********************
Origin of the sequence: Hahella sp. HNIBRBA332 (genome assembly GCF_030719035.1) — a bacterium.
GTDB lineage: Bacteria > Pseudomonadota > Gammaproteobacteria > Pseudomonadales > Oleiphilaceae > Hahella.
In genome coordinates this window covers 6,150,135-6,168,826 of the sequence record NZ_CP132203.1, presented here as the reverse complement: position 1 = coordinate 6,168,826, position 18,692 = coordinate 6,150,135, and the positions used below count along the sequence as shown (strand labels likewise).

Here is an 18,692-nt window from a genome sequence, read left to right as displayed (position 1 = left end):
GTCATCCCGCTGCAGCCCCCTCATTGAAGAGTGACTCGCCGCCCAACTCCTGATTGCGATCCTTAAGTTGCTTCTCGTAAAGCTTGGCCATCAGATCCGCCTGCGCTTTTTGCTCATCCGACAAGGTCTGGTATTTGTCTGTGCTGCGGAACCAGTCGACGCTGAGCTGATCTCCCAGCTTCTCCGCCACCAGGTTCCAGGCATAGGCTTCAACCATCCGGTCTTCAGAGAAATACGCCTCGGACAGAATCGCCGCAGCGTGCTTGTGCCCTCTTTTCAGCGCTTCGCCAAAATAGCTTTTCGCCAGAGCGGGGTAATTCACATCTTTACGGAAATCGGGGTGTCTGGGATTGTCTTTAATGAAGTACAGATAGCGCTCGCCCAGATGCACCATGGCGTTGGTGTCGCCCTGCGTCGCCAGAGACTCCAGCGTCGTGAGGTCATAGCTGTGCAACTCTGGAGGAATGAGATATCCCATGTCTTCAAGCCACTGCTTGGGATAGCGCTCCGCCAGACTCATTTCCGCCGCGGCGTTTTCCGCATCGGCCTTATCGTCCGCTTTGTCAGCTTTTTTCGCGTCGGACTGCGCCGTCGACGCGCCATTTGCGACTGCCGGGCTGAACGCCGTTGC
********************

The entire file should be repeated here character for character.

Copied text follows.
Origin of the sequence: Hahella sp. HNIBRBA332 (genome assembly GCF_030719035.1) — a bacterium.
GTDB lineage: Bacteria > Pseudomonadota > Gammaproteobacteria > Pseudomonadales > Oleiphilaceae > Hahella.
In genome coordinates this window covers 6,150,135-6,168,826 of the sequence record NZ_CP132203.1, presented here as the reverse complement: position 1 = coordinate 6,168,826, position 18,692 = coordinate 6,150,135, and the positions used below count along the sequence as shown (strand labels likewise).

Here is an 18,692-nt window from a genome sequence, read left to right as displayed (position 1 = left end):
GTCATCCCGCTGCAGCCCCCTCATTGAAGAGTGACTCGCCGCCCAACTCCTGATTGCGATCCTTAAGTTGCTTCTCGTAAAGCTTGGCCATCAGATCCGCCTGCGCTTTTTGCTCATCCGACAAGGTCTGGTATTTGTCTGTGCTGCGGAACCAGTCGACGCTGAGCTGATCTCCCAGCTTCTCCGCCACCAGGTTCCAGGCATAGGCTTCAACCATCCGGTCTTCAGAGAAATACGCCTCGGACAGAATCGCCGCAGCGTGCTTGTGCCCTCTTTTCAGCGCTTCGCCAAAATAGCTTTTCGCCAGAGCGGGGTAATTCACATCTTTACGGAAATCGGGGTGTCTGGGATTGTCTTTAATGAAGTACAGATAGCGCTCGCCCAGATGCACCATGGCGTTGGTGTCGCCCTGCGTCGCCAGAGACTCCAGCGTCGTGAGGTCATAGCTGTGCAACTCTGGAGGAATGAGATATCCCATGTCTTCAAGCCACTGCTTGGGATAGCGCTCCGCCAGACTCATTTCCGCCGCGGCGTTTTCCGCATCGGCCTTATCGTCCGCTTTGTCAGCTTTTTTCGCGTCGGACTGCGCCGTCGACGCGCCATTTGCGACTGCCGGGCTGAACGCCGTTGC